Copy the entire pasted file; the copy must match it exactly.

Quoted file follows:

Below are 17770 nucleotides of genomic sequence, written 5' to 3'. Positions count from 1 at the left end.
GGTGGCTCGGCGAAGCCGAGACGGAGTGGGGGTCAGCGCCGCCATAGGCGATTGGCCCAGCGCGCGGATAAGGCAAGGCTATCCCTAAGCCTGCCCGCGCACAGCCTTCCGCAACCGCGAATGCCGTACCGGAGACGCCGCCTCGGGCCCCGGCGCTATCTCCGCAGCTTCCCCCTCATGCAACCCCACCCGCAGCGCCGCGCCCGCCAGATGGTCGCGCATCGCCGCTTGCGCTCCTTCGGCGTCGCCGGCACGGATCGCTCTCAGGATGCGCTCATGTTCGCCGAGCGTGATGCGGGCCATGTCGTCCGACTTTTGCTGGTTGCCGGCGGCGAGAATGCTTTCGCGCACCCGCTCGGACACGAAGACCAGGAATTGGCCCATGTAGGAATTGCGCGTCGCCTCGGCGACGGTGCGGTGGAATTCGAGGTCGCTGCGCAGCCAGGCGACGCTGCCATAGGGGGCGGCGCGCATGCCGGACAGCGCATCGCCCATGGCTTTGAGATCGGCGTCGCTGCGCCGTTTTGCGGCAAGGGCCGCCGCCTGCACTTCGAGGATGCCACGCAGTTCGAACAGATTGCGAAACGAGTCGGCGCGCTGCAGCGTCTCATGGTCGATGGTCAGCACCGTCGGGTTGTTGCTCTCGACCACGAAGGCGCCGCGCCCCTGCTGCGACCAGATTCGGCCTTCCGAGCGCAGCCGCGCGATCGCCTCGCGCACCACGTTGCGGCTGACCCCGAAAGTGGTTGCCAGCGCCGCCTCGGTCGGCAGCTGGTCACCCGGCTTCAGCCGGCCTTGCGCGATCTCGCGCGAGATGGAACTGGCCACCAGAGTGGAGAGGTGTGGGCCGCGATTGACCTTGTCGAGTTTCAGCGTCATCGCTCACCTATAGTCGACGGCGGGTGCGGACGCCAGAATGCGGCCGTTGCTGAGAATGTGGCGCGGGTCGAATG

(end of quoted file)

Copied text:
Below are 17770 nucleotides of genomic sequence, written 5' to 3'. Positions count from 1 at the left end.
GGTGGCTCGGCGAAGCCGAGACGGAGTGGGGGTCAGCGCCGCCATAGGCGATTGGCCCAGCGCGCGGATAAGGCAAGGCTATCCCTAAGCCTGCCCGCGCACAGCCTTCCGCAACCGCGAATGCCGTACCGGAGACGCCGCCTCGGGCCCCGGCGCTATCTCCGCAGCTTCCCCCTCATGCAACCCCACCCGCAGCGCCGCGCCCGCCAGATGGTCGCGCATCGCCGCTTGCGCTCCTTCGGCGTCGCCGGCACGGATCGCTCTCAGGATGCGCTCATGTTCGCCGAGCGTGATGCGGGCCATGTCGTCCGACTTTTGCTGGTTGCCGGCGGCGAGAATGCTTTCGCGCACCCGCTCGGACACGAAGACCAGGAATTGGCCCATGTAGGAATTGCGCGTCGCCTCGGCGACGGTGCGGTGGAATTCGAGGTCGCTGCGCAGCCAGGCGACGCTGCCATAGGGGGCGGCGCGCATGCCGGACAGCGCATCGCCCATGGCTTTGAGATCGGCGTCGCTGCGCCGTTTTGCGGCAAGGGCCGCCGCCTGCACTTCGAGGATGCCACGCAGTTCGAACAGATTGCGAAACGAGTCGGCGCGCTGCAGCGTCTCATGGTCGATGGTCAGCACCGTCGGGTTGTTGCTCTCGACCACGAAGGCGCCGCGCCCCTGCTGCGACCAGATTCGGCCTTCCGAGCGCAGCCGCGCGATCGCCTCGCGCACCACGTTGCGGCTGACCCCGAAAGTGGTTGCCAGCGCCGCCTCGGTCGGCAGCTGGTCACCCGGCTTCAGCCGGCCTTGCGCGATCTCGCGCGAGATGGAACTGGCCACCAGAGTGGAGAGGTGTGGGCCGCGATTGACCTTGTCGAGTTTCAGCGTCATCGCTCACCTATAGTCGACGGCGGGTGCGGACGCCAGAATGCGGCCGTTGCTGAGAATGTGGCGCGGGTCGAATG